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Applying for jobs is a challenging task, one made all the more difficult when you know your recruiter has dozens of other applicants to consider.
Instead of getting lost in the crowd, here are some things you can do to fast-track your resume to the front of a long queue:
Contact them first
Some recruiters and HR professionals appreciate you calling or emailing them before you submit your application. That way, they will be on the lookout for your application or, at the very least, your name will ring a bell when they see it. Be strategic with your timing, though; don’t call them at 5:00 p.m. on a Friday when they will be busy.
You might not be able to get hold of them on the first attempt, or they might not respond to your first email. But it’s okay to follow up on your messages as long as you don’t do it too often. Waiting at least a week is usually recommended, but it depends on who you’re working with. Don’t think of following up as bothering the recruiter; think of it as showing how much of a go-getter you are.
Get the recruiter’s name right
Your ultimate aim here is to make a good impression, which won’t happen if you get their name wrong. Even if you’re looking at several different opportunities, make sure you know who you’re contacting each time and address that person appropriately.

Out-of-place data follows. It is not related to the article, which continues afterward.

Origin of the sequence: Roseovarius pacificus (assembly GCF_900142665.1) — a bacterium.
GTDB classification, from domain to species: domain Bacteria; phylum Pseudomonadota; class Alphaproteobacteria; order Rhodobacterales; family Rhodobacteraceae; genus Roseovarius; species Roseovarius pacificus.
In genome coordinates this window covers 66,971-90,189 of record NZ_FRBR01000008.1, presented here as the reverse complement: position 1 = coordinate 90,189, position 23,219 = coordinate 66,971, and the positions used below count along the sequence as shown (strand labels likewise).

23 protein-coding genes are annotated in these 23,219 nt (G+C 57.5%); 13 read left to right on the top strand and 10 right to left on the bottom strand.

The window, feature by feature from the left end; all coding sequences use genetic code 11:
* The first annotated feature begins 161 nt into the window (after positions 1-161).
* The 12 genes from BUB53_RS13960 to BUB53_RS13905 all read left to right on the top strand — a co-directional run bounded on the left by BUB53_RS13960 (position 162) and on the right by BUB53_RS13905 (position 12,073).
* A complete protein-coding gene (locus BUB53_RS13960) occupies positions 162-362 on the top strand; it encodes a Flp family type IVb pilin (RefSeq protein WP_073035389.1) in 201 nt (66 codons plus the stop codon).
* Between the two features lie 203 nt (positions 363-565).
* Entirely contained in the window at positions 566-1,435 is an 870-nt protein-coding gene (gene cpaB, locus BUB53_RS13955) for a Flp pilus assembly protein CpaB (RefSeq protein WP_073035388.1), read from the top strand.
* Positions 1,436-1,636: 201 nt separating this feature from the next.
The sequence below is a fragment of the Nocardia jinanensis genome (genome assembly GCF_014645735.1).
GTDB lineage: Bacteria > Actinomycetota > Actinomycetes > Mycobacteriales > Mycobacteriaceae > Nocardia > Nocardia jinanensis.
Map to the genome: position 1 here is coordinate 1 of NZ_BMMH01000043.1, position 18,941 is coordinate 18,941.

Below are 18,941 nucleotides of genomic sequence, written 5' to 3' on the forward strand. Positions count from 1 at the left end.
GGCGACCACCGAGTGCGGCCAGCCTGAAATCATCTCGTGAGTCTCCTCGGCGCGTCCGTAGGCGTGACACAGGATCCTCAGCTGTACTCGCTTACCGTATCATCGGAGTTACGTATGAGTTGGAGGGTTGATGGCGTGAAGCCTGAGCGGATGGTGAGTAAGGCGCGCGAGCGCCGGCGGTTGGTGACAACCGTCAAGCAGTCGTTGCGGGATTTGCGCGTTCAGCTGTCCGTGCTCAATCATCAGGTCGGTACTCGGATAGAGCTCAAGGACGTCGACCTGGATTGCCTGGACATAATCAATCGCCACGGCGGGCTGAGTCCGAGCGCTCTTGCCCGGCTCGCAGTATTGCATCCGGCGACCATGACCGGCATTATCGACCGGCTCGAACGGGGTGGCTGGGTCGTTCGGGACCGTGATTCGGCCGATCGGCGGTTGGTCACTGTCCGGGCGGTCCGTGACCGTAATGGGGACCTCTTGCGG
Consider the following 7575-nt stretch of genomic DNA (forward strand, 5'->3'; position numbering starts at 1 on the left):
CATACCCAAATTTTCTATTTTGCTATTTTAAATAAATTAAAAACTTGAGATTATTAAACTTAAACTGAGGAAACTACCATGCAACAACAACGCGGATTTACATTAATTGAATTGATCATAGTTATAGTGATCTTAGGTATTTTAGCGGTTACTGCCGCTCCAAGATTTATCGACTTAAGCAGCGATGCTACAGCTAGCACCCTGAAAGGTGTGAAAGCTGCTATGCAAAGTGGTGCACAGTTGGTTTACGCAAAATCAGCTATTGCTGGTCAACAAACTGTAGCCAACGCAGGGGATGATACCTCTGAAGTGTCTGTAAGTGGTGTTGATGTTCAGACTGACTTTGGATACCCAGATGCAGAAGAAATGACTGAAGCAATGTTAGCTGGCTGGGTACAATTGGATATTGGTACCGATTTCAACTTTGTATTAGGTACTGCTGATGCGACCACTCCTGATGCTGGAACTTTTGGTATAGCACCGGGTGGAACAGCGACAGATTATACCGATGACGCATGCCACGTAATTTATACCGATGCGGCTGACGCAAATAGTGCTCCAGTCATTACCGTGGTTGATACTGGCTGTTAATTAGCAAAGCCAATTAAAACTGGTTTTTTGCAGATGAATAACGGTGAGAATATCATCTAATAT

Tailor your resume
Not tailoring your resume is usually a game-killer. If your resume isn’t tailored for a specific position, it looks like you didn’t care enough to put the time in. Make your resume relevant for the job you want and know the extra effort will benefit you later.
Make your resume catchy
Have a catchy personal profile or summary at the top that makes you sound interesting and committed. Recruiters read hundreds of profiles, and the more you can make yours stand out, the better. Don’t use the usual generic spiel and buzzwords—aim to think outside the box while remaining professional.
Your resume can only be one or two pages, so the details you include need to be maximally relevant and advantageous. The information recruiters are looking for to bump you up the queue are your key skills and experience, so internships and job experience should be prominent. Emphasize the responsibilities and skills you acquired at each role by listing them under each title.
Hobbies and interests may not seem like the most critical section on your resume, but they’re still important. This is where you can show what you’re like as a person and what makes you different and fun. Don’t write about your run-of-the-mill hobbies like “watching movies” or “listening to music”; instead, include interests that give you a sense of uniqueness, traits that will help the recruiter remember you.
It shows dedication, organization and awareness if you apply long before the deadline. It also means your resume will be one of the first the recruiter sees, and if it impresses them, it makes their job—and yours!—a lot easier. When you decide you want to apply somewhere, don’t stall; get that application out as soon as possible.
Anna Pitts is a Marketing Assistant and Online Researcher at the Graduate Recruitment Bureau. Her work involves PR and outreach and writing informative, interesting advice-based articles for graduates and students.